Richard Whittall:

“The Turbulent World of Middle East Soccer has helped me immensely with great information and perspective.”


Bob Bradley, former US and Egyptian national coach

"James Dorsey’s The Turbulent World of Middle Eastern Soccer (has) become a reference point for those seeking the latest information as well as looking at the broader picture."
Alon Raab in The International Journal of the History of Sport

“Dorsey’s blog is a goldmine of information.”

Play the Game

"Your expertise is clearly superior when it comes to Middle Eastern soccer."
Andrew Das, The New York Times soccer blog Goal

"Dorsey statement (on Egypt) proved prophetic."
David Zirin, Sports Illustrated

"Essential Reading"
Change FIFA

"A fantastic new blog'
Richard Whitall of A More Splendid Life

"James combines his intimate knowledge of the region with a great passion for soccer"
Christopher Ahl, Play the Game

"An excellent Middle East Football blog"
James Corbett, Inside World Football


Friday, May 20, 2011

US sanctions against Syria constitute risky strategy to increase domestic pressure on Syrian leader


Syrian President Bashar al-Assad and those sanctioned alongside him are not believed to have assets in the US. (File photo)

Syrian President Bashar al-Assad and those sanctioned alongside him are not believed to have assets in the US. (File photo)
US sanctions against Syrian President Bashar al-Assad, like the recent indictment by the International Criminal Court of Libyan leader Muammar Qaddafi, may be of more than only symbolic value.

Little changes really for Messrs. Assad and Qaddafi with the imposition of the sanctions and the filing of the indictment. Mr. Assad and those sanctioned alongside him are not believed to have assets in the US; and with Mr. Qaddafi entrenched in the Libyan capital Tripoli, there is little prospect of him being arrested in the near future.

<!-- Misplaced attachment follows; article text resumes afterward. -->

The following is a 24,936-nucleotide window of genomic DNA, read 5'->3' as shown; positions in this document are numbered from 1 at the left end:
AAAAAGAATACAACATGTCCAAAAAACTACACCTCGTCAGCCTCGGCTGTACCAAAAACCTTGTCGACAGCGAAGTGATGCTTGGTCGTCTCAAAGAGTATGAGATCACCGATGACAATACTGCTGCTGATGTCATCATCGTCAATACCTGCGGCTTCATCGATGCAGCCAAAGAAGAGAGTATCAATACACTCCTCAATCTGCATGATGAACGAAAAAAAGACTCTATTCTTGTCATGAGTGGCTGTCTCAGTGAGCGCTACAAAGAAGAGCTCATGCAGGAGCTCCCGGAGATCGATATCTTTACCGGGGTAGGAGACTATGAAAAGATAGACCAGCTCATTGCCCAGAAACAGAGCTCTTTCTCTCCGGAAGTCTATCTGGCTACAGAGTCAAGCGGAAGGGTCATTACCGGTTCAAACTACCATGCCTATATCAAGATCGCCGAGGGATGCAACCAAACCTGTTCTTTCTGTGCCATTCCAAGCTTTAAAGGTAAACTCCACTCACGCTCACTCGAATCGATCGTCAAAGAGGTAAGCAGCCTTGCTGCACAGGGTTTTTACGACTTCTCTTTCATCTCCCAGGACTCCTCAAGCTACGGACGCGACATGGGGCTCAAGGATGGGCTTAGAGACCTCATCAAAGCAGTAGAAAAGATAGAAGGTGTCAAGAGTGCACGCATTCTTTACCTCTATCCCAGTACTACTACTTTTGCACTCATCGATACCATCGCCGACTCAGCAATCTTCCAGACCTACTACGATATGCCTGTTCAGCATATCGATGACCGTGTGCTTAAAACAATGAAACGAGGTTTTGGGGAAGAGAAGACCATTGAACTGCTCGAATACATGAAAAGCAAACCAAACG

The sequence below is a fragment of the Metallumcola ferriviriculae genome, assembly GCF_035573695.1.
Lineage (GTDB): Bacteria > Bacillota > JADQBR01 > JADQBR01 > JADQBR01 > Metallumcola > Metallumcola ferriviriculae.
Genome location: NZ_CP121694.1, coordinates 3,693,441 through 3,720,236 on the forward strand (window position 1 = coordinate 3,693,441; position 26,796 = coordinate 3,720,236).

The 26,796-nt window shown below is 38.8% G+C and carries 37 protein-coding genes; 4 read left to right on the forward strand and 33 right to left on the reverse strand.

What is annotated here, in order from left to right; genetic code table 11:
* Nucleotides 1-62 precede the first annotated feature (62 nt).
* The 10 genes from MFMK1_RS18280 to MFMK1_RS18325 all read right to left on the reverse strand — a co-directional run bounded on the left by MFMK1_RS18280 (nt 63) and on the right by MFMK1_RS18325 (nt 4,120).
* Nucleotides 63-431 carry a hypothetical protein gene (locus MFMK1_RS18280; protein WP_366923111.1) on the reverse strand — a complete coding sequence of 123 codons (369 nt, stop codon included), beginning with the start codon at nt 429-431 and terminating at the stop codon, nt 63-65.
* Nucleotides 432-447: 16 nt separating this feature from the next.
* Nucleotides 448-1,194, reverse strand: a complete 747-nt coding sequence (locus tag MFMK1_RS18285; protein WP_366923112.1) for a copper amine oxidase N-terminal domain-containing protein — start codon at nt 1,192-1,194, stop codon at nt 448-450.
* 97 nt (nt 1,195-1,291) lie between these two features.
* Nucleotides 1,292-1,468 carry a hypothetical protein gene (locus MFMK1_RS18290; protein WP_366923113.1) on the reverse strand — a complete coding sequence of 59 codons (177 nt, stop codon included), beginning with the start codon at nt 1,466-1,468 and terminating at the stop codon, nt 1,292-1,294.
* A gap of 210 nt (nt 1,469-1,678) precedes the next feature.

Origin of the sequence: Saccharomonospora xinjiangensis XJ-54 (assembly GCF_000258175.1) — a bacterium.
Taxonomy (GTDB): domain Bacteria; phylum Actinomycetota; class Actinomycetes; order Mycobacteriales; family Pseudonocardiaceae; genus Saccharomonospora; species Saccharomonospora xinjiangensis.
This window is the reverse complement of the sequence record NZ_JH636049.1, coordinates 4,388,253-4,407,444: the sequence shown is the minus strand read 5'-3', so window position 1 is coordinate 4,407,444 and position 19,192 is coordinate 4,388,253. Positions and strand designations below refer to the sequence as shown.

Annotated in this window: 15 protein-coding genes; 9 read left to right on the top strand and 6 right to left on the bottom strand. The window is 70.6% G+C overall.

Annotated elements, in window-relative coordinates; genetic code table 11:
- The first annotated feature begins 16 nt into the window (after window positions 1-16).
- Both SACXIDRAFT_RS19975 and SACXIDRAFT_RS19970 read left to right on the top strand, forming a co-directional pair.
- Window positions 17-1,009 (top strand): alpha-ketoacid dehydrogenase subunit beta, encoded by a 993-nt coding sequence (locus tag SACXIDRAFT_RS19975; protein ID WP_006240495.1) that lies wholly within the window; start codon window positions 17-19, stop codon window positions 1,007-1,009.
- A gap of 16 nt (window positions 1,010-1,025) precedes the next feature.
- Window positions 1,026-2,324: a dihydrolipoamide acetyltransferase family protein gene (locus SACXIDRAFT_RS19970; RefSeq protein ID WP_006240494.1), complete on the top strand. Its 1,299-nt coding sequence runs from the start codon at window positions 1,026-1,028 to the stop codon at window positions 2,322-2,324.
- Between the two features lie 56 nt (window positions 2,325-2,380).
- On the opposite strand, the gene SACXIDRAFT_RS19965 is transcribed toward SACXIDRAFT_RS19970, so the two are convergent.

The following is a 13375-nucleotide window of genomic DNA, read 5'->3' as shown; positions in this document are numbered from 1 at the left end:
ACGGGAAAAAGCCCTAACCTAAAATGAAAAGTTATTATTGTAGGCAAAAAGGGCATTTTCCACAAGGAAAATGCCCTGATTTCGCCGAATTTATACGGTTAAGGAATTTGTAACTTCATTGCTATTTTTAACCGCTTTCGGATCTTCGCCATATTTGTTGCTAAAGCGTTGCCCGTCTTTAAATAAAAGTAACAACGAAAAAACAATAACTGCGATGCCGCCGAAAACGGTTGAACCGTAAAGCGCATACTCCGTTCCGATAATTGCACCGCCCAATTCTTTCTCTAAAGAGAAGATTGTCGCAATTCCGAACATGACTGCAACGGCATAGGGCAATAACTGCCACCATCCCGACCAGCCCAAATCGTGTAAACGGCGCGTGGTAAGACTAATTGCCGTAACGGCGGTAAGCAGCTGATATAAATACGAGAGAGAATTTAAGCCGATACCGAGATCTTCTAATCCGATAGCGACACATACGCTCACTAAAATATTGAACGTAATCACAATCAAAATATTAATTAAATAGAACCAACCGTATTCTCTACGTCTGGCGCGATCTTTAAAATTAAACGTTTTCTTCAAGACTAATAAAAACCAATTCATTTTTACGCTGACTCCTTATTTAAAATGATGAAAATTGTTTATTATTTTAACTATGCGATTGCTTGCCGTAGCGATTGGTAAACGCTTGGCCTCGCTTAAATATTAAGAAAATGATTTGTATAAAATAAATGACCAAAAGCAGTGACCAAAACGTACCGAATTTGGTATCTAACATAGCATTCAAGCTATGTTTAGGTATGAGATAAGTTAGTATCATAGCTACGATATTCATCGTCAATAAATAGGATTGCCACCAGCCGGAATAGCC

While the sanctions and indictment contains messages for Messrs. Assad and Qaddafi personally, their real addressee may not be them but their political and military coteries. US officials hope that they will conclude that the only solution to the crisis in their countries is one in which the demands of the public for greater freedom and economic prospects are met.
Those hopes mean different things from Washington’s perspective. The Obama administration has made it clear that it sees the United Nations-sanctioned no-fly zone imposed on Libya as a building block in toppling the Libyan leader. As far as US President Barak Obama is concerned, there is no place for Mr. Qaddafi or his family in the shaping of Libya’s future.

Mr. Obama has yet to come to that conclusion in the case of Mr. Assad. To be sure, the sanctions imposed this week constitute a dramatic expansion of the pressure on Syria and the first time since Mr. Assad started to brutally crackdown on mass anti-government protests that the United States has targeted him personally. The European Union is likely to step up the pressure by adopting similar measures against Mr. Assad when EU foreign ministers meet on Monday.

Nonetheless, US policy towards Mr. Assad is still guided by the principle of better the devil you know than the one you don’t. By personally targeting Mr. Assad with its latest sanctions, the US is telling the Syrian leader that this could change if he continues the crackdown and fails to initiate reforms that would satisfy the Syrian protesters.

“The actions the administration has taken today send an unequivocal message to President Assad, the Syrian leadership and regime insiders that they will be held accountable for the ongoing violence and repression in Syria,” Acting Under Secretary for Terrorism and Financial Intelligence David S. Cohen said in a written statement.